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Hoffmann, R. A wiki for the life sciences where authorship matters. Nature Genetics (2008)

The proteolytic enzymes of the K-1 strain of Streptomyces griseus obtained from a commercial preparation (Pronase). Specificity and immobilization of aminopeptidase.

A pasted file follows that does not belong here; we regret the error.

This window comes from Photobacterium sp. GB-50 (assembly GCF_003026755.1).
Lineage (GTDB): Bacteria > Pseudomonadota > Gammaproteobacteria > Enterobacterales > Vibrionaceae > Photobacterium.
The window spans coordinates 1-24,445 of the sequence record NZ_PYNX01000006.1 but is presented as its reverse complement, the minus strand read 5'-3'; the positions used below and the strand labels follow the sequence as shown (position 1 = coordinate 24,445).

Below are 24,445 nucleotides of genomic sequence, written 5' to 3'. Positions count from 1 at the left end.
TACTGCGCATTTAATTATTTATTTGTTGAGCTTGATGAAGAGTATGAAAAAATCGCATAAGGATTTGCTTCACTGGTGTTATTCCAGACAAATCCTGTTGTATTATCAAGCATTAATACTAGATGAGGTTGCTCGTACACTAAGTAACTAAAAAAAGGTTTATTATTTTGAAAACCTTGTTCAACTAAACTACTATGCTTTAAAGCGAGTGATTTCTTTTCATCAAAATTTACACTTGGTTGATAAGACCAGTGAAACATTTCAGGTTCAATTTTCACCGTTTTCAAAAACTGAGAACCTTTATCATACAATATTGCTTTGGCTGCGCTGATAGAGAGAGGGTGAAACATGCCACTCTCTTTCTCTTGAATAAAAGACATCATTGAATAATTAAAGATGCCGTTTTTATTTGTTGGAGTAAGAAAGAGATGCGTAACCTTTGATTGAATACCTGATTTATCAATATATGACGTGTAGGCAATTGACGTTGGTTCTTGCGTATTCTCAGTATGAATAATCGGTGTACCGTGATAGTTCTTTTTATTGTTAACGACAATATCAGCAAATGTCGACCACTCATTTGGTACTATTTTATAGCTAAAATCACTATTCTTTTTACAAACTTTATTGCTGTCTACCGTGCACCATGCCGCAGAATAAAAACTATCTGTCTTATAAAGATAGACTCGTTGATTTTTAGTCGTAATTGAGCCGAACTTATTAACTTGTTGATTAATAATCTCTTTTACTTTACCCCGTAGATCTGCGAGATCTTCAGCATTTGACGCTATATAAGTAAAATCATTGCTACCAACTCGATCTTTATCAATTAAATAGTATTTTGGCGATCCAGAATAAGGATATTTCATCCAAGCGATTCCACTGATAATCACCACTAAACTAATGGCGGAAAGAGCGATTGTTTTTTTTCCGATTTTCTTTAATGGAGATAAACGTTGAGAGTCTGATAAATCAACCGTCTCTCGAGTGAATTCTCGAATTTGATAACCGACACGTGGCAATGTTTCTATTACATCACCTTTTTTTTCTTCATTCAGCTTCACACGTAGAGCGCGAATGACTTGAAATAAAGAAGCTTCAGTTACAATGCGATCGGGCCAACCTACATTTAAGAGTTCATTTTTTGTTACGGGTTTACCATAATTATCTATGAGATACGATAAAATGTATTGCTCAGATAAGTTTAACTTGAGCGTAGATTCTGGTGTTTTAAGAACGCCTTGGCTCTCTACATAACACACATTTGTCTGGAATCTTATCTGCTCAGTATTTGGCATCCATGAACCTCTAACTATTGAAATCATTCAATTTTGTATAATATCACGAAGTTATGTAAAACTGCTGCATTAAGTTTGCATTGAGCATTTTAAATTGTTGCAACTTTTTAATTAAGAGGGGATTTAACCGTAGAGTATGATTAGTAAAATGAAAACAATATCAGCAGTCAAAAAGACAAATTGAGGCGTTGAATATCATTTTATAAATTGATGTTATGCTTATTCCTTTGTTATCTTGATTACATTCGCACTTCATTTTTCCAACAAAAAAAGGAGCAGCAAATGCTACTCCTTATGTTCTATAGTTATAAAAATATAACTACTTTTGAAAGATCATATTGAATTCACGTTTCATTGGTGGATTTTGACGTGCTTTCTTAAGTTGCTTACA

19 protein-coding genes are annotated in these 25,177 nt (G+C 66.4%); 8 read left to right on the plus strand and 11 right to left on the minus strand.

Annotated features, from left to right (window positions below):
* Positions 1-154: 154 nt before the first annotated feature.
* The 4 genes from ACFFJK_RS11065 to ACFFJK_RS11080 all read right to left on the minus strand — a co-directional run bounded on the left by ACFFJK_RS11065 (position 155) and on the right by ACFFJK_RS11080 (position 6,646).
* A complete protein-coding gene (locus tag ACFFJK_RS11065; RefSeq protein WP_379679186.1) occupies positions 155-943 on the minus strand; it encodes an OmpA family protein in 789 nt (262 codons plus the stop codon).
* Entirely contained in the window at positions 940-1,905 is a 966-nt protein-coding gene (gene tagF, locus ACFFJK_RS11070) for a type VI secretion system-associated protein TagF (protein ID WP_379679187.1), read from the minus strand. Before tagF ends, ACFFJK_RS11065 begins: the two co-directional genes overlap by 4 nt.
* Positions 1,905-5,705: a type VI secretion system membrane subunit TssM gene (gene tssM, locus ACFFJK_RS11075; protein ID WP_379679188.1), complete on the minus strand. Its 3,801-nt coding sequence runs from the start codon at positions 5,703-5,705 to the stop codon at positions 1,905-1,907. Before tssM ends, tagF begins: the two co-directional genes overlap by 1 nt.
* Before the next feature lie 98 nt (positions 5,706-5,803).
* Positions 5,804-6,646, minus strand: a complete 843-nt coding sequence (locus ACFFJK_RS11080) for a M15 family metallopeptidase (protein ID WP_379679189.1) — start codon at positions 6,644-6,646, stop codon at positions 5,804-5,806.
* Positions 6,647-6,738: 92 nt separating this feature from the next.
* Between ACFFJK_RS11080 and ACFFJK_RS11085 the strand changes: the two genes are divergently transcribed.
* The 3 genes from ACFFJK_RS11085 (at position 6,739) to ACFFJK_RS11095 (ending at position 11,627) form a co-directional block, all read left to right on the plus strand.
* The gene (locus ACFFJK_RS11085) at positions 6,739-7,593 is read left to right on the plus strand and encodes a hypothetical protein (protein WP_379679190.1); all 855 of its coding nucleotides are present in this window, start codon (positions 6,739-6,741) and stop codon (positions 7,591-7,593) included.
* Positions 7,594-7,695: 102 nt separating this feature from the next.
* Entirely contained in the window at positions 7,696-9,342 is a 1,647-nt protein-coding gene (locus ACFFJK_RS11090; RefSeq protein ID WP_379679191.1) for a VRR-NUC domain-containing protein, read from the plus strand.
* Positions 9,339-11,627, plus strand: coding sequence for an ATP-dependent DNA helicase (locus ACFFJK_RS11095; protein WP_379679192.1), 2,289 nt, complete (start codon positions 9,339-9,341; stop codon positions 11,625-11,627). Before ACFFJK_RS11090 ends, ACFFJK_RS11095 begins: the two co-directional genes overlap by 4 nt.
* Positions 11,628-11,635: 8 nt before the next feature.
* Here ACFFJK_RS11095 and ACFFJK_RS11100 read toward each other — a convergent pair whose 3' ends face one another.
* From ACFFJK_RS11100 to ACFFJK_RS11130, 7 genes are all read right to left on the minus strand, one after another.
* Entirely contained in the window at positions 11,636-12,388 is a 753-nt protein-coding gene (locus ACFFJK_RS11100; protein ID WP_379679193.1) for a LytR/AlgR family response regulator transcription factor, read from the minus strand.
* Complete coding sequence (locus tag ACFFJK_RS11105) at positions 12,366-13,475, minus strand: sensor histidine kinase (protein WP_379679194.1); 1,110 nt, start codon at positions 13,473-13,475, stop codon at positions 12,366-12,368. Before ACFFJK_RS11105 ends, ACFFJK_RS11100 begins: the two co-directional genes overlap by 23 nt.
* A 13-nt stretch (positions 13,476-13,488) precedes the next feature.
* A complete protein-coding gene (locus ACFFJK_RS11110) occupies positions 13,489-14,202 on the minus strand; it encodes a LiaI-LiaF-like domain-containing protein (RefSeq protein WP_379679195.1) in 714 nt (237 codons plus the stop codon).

We recently described the purification of two aminopeptidases from Streptomyces griseus (Vosbeck, K.D., Chow, K.-F., and Awad, W.M., Jr. (1973) J. Biol. Chem. 248, 6329-6034). An analysis of the amino acid composition reveals very little differences in the two proteins. Each protein has alanine as the NH2-terminal residue. The aminopeptidases were treated separately with acetic anhydride; as noted in the past, the presence of glycerol is required to achieve excellent yields of acetylated active derivatives (Siegel, S., and Awad, W.M., Jr. (1973 J. Biol. Chem. 248, 3233-3240). However, in the present case much higher concentrations of glycerol (50%) are needed during acetylation to obtain derivatives with completely reacted NH2-terminal residues. The epsilon-amino groups were not completely acetylated. In contrast to the native enzymes, the acetylated derivatives show an affinity for DEAE-cellulose, a property consonant with the changes in net charge. The kinetic constants for each enzyme against L-leucine-p-nitroanilide do not change significantly after acetylation. The specificities of the two aminopeptidases were examined extensively on a semiquantitative basis. The activities are not restricted by the length of substrate chains. Each enzyme shows a preference for hydrophobic residues at the ultimate and penultimate positions. Charge residues are released a slower rates. No prolidase activity is demonstrable even at high enzyme to substrate ratios; however, NH2-terminal proline residues are released readily. D-Amino acid residues at the ultimate or penultimate position substantially reduce the rate of hydrolysis; D-leucyl-D-leucine is not hydrolyzed...[1]


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